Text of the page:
When she’s not busy being featured in Seventeen magazine or appearing on I Am Jazz, Ellie Gaustria is a 22-year-old Santa Fe College nursing major. She’s also president of the University of Florida’s Queer/Trans People of Color United (QTPOCU), working hard to support and educate others about her community. Especially when discussions of the struggles LGBT people face often leave out how racism, homophobia and transphobia are deeply connected. Originally founded in 2011, QTPOCU didn’t really take off until Gaustria took on the reins.
QTPOCU strives to change the conversation for queer/trans people of color.
Previously, as the only trans person and one of the few women in Santa Fe’s pride organization, Gaustria felt the LGBT resources on her own campus were lacking, especially in the racial diversity department. “I’ve never really been in an organization that really talked about being a person of color…QTPOC for me was really beautiful in kind of showcasing more about what it’s like to be a person of color and also a part of the community,” Gaustria said. After joining Pride Student Union on the nearby Universal of Florida campus, Gaustria decided to run for president of QTPOC United to help put the organization in the spotlight despite its unofficial sub-org status.
These days, QTPOCU general body meetings are mostly educational. Members both inside the acronym and out talk about current issues, like what cultural appropriation and microaggressions look like and how to combat them. Students and locals can also get guidance on how to fight back against internalized -isms and -phobias, too.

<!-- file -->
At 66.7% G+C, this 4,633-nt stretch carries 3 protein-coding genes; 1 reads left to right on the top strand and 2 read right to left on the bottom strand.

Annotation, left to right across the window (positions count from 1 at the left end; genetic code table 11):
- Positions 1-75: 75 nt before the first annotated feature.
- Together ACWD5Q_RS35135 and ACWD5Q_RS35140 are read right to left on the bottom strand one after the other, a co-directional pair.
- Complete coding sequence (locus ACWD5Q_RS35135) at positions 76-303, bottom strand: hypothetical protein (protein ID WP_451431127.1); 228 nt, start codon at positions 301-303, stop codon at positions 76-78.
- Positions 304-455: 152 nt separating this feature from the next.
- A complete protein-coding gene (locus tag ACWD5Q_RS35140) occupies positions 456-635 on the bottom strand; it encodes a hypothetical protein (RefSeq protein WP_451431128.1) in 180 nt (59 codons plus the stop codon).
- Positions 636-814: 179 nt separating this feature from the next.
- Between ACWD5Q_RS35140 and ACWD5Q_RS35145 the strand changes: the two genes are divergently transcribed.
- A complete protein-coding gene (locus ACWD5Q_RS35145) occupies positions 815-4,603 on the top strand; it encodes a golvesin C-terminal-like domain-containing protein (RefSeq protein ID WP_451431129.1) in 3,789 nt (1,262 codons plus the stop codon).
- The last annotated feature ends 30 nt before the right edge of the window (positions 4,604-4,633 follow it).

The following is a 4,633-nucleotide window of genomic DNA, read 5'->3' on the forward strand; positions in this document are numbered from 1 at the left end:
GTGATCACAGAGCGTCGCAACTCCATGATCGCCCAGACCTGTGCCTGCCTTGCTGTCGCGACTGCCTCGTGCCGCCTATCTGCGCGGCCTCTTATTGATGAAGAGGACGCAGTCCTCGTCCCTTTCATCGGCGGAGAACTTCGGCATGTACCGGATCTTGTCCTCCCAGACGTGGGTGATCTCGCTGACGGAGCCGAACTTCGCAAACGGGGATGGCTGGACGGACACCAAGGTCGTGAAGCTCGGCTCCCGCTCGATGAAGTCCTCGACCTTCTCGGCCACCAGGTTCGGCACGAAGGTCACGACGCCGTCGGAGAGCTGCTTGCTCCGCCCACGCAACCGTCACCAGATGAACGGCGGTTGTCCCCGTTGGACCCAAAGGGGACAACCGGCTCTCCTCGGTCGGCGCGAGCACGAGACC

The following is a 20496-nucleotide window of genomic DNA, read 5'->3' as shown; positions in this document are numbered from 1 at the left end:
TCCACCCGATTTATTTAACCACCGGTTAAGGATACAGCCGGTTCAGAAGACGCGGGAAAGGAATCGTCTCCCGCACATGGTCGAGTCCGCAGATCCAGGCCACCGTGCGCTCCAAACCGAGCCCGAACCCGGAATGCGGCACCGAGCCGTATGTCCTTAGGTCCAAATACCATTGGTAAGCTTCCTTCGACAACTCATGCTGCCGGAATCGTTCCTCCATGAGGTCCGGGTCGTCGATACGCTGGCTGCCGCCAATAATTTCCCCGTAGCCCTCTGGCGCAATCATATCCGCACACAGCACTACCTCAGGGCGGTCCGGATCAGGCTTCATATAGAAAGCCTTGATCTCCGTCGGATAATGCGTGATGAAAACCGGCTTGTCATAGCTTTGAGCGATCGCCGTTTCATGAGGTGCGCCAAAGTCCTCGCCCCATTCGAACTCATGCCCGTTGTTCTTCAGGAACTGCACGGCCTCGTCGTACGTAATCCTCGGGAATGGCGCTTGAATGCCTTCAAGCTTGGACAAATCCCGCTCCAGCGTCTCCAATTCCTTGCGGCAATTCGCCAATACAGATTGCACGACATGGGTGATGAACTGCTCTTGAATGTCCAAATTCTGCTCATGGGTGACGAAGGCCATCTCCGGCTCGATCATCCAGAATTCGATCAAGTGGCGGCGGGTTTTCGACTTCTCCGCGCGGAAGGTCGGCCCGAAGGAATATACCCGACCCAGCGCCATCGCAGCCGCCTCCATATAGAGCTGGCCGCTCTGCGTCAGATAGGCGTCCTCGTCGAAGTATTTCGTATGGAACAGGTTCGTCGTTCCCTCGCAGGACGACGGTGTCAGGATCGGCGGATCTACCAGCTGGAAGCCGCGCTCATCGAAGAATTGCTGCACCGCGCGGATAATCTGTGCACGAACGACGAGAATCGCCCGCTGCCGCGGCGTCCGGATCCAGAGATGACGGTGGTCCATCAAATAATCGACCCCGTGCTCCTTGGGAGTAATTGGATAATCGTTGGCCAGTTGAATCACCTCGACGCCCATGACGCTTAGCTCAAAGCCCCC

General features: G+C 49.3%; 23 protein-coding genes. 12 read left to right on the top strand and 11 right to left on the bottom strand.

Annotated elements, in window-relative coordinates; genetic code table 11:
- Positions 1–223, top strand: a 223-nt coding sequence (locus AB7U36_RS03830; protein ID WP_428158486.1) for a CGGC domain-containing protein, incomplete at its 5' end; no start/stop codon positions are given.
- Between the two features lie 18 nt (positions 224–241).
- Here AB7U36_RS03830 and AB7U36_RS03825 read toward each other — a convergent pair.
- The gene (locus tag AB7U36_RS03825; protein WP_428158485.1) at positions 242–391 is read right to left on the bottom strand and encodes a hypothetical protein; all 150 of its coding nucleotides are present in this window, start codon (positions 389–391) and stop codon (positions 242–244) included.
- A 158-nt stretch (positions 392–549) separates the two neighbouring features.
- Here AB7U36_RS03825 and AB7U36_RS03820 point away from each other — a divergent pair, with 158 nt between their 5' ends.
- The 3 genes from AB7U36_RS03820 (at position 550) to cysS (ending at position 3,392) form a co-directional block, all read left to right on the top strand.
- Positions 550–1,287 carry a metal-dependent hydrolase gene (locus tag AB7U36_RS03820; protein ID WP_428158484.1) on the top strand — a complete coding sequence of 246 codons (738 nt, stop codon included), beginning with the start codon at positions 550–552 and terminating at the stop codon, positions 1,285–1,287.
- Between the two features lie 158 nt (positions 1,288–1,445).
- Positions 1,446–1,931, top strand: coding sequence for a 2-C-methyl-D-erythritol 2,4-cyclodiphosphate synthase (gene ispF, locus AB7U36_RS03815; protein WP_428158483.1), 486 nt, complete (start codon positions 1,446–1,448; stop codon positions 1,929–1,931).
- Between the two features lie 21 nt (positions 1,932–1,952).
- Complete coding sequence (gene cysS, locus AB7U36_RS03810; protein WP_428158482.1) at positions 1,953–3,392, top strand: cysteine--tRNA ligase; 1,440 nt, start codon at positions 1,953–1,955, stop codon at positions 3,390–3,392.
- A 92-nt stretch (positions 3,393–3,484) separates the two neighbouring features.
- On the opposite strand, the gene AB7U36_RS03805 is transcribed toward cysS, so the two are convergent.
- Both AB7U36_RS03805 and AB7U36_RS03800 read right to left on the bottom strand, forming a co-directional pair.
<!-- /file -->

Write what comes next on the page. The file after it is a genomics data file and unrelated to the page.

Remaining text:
On top of weekly meetings, QTPOCU organizes a Queer/Trans People of Color Awareness Week once each semester to dive into the nitty gritty with topics like sexual assault and mental health. “Every single day of the week we have events on campus that are targeted towards teaching people about our QTPOC community,” Gaustria said. QTPOCU also brings in guest speakers and will soon be featuring writer and Faith in America founder Eliel Cruz.
Basically, QTPOCU is a great place to meet other people dealing with the same hateful bulls—t as you. If the scale of Pride Student Union, UF’s largest LGBT organization on campus, is intimidating, QTPOCU can be where you find home. “We’re very close to a family, almost, and it is a more intimate scene,” Gaustria said.
Before Gaustria became president, QTPOCU only had about two meetings a year with three or four people showing up and no real programming. Since then, she’s created a curriculum and boosted promos of the organization. Each meeting has grown to about 30 people. “I think we could be more visible, but I think what I’ve set out to do, I’ve done,” Gaustria said. For Gaustria, what she’s accomplished is only the beginning.
Evenonline, Gaustria is an outspoken activist; she uses social media platforms to spread awareness of the violence trans women of color like her face. “I think when we’re talking about social media and we’re talking about being in the entertainment industry, when we do hear trans perspectives—and that’s very rare—it’s always white trans people. You don’t really get to see trans people of color, or specifically trans/queer people of color,” Gaustria said. LGBT history practically began with trans women of color, and Gaustria is continuing that legacy. The fame she’s garnered online exposes her to both love and vicious harassment. But at the end of the day, the community she’s built, her immersion into QTPOC-centric spaces and self-care keep her going.
Anyone interested in getting involved with QTPOCU can follow the org on one of their many social media accounts, where cabinet member applications are also posted. The organization has both a public and private Facebook page, so even if you’re not out you can still “like” them to your heart’s content. For more information, hit them up at [email protected].